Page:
Today I awoke to news of continuing devastation by several Atlantic hurricanes, a deadly 8.2 earthquake in Mexico, and tsunami warnings for the Pacific coast of Central America.
Forces of nature like these transfix children. Their natural curiosity makes them eager to know and understand more. We parents, however, need to monitor the ceaseless stream of media that bombards our children through radio headlines, television reports, cell phone alerts, and internet streaming.
The best way to strike a balance between satisfying a child’s curiosity and navigating media is through you. At any age, your child watches and learns by your example. Your influence, whether you are a parent, grandparent, or caregiver, is always the most important one.
For example, it matters how you explain and interpret natural disasters for your children. Whether you are experiencing the disaster firsthand or live far away, I think that the late Fred Rogers’ wise approach works best.
To build on “always look for the helpers” talk with your child about what kind of helpers live in your community. Encourage your child to draw pictures and write stories about what they see and read, because the arts provide a unique resource for expressing thought and understanding.
Your older children may decide to collect money and send a donation to areas struggling to cope. Ask an older child to explain to a younger one why money can be a better way to help, rather than sending clothing or blankets.
When you invest time in teaching your children social-emotional skills like empathy and understanding, you are helping to create a better world. It always begins at home with you.
Wandering around a local bookstore is a travel adventure to me. Naturally, that was part of my plan when my daughters and I visited a friend in Provincetown.
My 7-year old went one way. My 4-year old whined in agony.
“Mom, I’m not like everybody else in the family.” She threw herself on the floor. “I hate bookstores!”
News to me. We went to bookstores as often as the playground. Snuggling at night with a read-aloud, talking about the story as we read, and keeping piles of library books around the house was part of family life.
I led her to the children’s section and encouraged her to pick out a book. A few feet away, I sank into the nonfiction.
Soon, a little voice began. It was my 4-year-old, reading a book aloud. By herself. I held my breath. When had she begun reading? I asked her nonchalantly.
“Just now,” she said.
It’s one thing to be a teacher and witness the light bulb moment when children learn to read. When it’s your child, it’s a thrill. But it is not magic.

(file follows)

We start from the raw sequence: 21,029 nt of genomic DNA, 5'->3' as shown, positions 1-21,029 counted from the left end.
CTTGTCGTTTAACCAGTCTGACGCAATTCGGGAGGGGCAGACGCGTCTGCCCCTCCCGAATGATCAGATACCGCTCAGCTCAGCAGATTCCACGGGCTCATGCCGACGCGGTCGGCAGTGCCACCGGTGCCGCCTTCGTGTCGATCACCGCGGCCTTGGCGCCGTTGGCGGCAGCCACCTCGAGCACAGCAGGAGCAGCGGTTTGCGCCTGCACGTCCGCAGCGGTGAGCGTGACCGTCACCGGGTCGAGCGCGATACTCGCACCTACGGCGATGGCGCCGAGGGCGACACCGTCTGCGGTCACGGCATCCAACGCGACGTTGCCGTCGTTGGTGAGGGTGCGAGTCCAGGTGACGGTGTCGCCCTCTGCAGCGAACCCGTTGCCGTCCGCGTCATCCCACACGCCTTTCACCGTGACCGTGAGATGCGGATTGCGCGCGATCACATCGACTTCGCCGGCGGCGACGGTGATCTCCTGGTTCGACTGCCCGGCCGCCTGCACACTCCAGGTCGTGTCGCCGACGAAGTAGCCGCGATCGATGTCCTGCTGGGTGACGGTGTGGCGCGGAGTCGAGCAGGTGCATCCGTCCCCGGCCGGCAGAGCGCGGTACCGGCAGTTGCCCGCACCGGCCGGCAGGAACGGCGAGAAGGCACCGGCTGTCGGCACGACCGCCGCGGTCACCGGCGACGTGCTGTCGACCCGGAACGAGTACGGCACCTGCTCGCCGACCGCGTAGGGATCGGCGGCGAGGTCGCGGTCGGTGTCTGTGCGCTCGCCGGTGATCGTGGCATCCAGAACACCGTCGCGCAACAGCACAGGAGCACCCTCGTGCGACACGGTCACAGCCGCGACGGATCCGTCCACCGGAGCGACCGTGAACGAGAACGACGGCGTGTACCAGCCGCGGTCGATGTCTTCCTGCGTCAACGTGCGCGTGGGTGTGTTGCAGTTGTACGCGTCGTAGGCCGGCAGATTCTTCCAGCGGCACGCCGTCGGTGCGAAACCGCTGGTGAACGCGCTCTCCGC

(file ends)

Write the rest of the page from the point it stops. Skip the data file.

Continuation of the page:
These are two simple ways to help your child be a good reader:
Keep all kinds of books, magazines, newspapers, catalogs, and e-readers around the house. Kids need to be immersed in print to become good readers.
Kids need to see their family members reading. Read aloud to kids and read alone. (Even if reading isn’t your favorite activity.)
When you help a reader grow, you’re helping to build a better world.
Before students write a story, ask them to draw an illustrated map. Visualizing, creating, drawing, painting, coloring, and discussing a map stimulates the imagination in ways that words sometimes cannot.
It worked for Robert Louis Stevenson (1854-1894), who spent a rainy day with his son drawing this map, which inspired his masterpiece Treasure Island:
This marvelous text in Treasure Island came to Stevenson after he drew the map:
“The paper had been sealed in several places with a thimble…The doctor opened the seals with great care, and there fell out the map of an island…shaped…like a fat dragon standing up…three crosses of red ink…”Bulk of treasure here” (Stevenson, p.47).
Stevenson, R.L., (1911). Treasure Island. Illustrations by N.C. Wyeth. New York: Charles Scribner’s Sons. (Original work published 1883).
Source for map:
Source for text: OpenLibrary.org: https://archive.org/stream/treasureisland00stev#page/46/mode/2up
The ravens at Wellesley College, in Wellesley MA, have returned for a second year and are caring for three nestlings. Watch them live on Wellesley’s Ravencam.
Check my 2014 post about them. The ideas I shared for teachers are terrific activities for parents to use during April school vacation.
This year, I am mesmerized by the ravens’ parenting skills. Both parents share in the care and are neither helicopter nor “free range.” These highly intelligent birds balance nature and nurture. A sensible balance provides protection and food with support for getting out of the nest and into the world.
You just know that when it’s time, the raven parents will be firm about learning to fly. No going backwards. No hovering. No meeting their own needs through their children’s. Simply getting on with the business at hand.
Shown: Woman with Raven, Pablo Picasso, 1904. Source: WikiArt.
When is the last time you sang or whistled this song? It’s from The King and I, an Oscar and Hammerstein award-winning musical. In it, teacher Mrs. Anna Leonowens sings it to her son, so he won’t feel afraid as they reach the Kingdom of Siam.
Something about whistling puts people in a good mood and boosts confidence. You can’t argue with “I whistle a happy tune/And ev’ry single time/ The happiness in the tune/Convinces me that I’m not afraid.”
Here’s a karaoke version for you to sing and whistle along with piano accompaniment. Be sure to use it and share it today.